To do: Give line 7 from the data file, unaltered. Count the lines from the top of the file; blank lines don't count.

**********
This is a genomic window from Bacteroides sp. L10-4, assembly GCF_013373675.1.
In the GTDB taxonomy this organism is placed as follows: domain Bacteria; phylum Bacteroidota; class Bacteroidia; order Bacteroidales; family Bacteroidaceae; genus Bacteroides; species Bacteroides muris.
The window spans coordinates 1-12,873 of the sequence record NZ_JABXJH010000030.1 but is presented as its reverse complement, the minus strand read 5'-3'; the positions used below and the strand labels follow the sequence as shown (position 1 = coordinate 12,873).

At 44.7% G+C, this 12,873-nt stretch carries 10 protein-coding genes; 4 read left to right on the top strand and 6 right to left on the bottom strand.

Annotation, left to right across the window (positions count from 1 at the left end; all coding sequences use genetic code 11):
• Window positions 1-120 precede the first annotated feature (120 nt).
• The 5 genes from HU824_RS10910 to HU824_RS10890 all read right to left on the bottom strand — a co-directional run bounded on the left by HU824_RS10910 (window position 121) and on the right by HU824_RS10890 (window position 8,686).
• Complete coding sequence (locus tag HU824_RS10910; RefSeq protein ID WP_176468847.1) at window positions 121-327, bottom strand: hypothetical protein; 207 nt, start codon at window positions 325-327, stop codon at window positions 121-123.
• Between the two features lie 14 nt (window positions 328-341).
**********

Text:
• The 5 genes from HU824_RS10910 to HU824_RS10890 all read right to left on the bottom strand — a co-directional run bounded on the left by HU824_RS10910 (window position 121) and on the right by HU824_RS10890 (window position 8,686).